It is difficult to make blanket assumptions on prospects for the handful of companies that fall under the FTSE 350 beverage classification, if for no other reason than the differing scale of their operations.
The largest of the constituents, Diageo (DGE), sits between AB InBev (EBR: ABI) and Pernod Ricard (EPA: RI) in the global pecking order of alcohol companies, with marquee brands such as Johnnie Walker, Smirnoff and Guinness within its portfolio. So there is only a limited overlap with, say, AG Barr (BAG), whose main claim to fame rests on its status as the producer of Scotland’s alternative national beverage.
Irn-Bru probably doesn’t enjoy the same global recognition as the Diageo brands, at least outside expatriate Scottish communities. But it appears impervious to changes in wider consumer trends, apparent even as AG Barr reformulated its soft drinks in response to the introduction of a sugar levy on carbonated drinks. The soft drinks company markets around 20 other brands, but none enjoys the iconic status of AG Barr’s flagship bevvy.
As this issue went to the printers, AG Barr released a post-close update for its January year-end. Industry analysts will focus on marginal profitability, after a relatively poor performance at the half-year market was blamed on a short-term strategy designed to place “volume performance ahead of value”; ergo the pursuit of market share at the expense of unit profitability. The company also said that interim comparisons may not be as illustrative as previous periods due to the introduction of the levy, together with CO2 shortages and the “long, hot summer” of 2018.
The reformulations undertaken by AG Barr (and others) in response to the introduction of the levy are a feature of the industry from a risk management perspective, but even if soft drinks manufacturers are forced to respond to an increasingly health-conscious customer base, prospects for global sales remain encouraging. Recent market research from WiseGuyReports ascribes a value of $117bn (£90bn) to the global soft drinks market. And it is expected to grow at an average rate of 4.2 per cent annually through to 2026, by which time it could be worth $157bn.
Food and beverage companies need to adapt to changes in consumer preferences. AG Barr and fellow FTSE 350 constituent Britvic (BVIC) have witnessed increased demand for premium-brand soft drinks designed for adults who eschew alcohol, although they are also used as mixers for cocktails and short drinks. The experience of Aim-traded Fevertree Drinks (FEVR) shows that it is possible to straddle both worlds.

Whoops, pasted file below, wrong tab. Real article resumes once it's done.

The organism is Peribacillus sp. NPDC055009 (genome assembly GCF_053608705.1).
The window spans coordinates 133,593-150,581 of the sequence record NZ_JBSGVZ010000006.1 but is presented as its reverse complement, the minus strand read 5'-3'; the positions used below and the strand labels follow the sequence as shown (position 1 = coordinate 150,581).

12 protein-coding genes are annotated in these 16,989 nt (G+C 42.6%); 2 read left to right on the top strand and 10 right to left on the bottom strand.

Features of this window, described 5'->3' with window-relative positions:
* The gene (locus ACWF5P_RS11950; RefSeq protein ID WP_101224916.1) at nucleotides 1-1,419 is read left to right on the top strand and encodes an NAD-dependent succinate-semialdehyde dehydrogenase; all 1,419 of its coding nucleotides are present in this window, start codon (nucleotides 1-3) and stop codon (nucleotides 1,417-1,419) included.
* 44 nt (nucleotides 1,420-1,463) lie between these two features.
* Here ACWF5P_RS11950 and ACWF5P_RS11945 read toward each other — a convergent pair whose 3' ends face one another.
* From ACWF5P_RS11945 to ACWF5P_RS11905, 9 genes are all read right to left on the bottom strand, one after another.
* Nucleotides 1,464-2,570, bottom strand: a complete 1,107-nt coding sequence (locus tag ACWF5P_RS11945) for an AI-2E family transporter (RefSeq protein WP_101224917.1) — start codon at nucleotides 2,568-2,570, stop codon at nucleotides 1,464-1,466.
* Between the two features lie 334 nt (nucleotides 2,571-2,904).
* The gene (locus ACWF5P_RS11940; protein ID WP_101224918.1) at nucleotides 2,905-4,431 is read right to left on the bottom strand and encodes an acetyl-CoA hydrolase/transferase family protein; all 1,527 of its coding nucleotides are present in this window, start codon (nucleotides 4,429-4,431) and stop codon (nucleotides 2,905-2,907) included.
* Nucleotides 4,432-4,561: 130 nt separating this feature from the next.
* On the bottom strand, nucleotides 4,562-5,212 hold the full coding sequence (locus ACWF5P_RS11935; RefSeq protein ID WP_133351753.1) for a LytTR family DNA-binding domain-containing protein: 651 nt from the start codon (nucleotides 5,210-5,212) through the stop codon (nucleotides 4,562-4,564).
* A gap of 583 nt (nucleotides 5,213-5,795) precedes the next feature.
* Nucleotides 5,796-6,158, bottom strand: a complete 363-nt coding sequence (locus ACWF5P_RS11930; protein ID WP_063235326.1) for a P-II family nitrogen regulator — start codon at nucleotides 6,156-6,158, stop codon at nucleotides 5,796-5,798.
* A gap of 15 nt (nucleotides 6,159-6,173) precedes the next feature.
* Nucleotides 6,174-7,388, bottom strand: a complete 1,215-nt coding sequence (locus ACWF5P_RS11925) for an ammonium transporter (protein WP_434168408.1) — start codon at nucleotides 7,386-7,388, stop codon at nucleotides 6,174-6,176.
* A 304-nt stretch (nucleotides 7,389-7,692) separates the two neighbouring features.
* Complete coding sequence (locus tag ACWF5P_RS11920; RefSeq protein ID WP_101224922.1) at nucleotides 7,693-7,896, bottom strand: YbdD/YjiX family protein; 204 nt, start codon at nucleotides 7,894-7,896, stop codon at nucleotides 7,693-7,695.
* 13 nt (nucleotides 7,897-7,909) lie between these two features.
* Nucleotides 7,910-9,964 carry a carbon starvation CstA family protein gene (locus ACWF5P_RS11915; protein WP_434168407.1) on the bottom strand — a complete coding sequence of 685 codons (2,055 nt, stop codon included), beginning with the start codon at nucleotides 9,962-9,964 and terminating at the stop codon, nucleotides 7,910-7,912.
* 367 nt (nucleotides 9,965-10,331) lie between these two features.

Nevertheless, about a fifth of the adult population in western markets don’t touch alcohol, a proportion that increases among younger consumers. It is instructive to note that Diageo has secured a majority stake in Seedlip, the world’s first distilled non-alcoholic spirits brand, and recently invested in US tipple Ritual Zero Proof, which is promoted as the first alcohol-free brand to serve up a realistic alternative to gin and whiskey.
Diageo’s financial clout enables the group to gain a foothold in any nascent corner of the drinks market, but it is not as though everybody is sobering up. Demand continues to build in emerging market economies, while consumers are trading up the value chain across a range of spirits, mirroring previous effects in the whiskey and gin markets, although this may be having a negative effect on beer volumes.
|NAME||Price (p)||Market cap (£m)||12-month (%)||Fwd PE||Yield (%)||Last IC View|
|A.G. BARR||555||617||-29.90%||21||3.00%||Hold, 620p, 24 Sep 2019|
|Britvic||898||2,378||1.80%||15||3.30%||Buy, 990p, 28 Nov 2019|
|C&C||366||1,129||0.00%||14||3.80%||Buy, 372p, 24 Oct 2019|
|Diageo||3,222||75,287||17.80%||23||2.10%||Buy, 3,277p, 25 Jul 2019|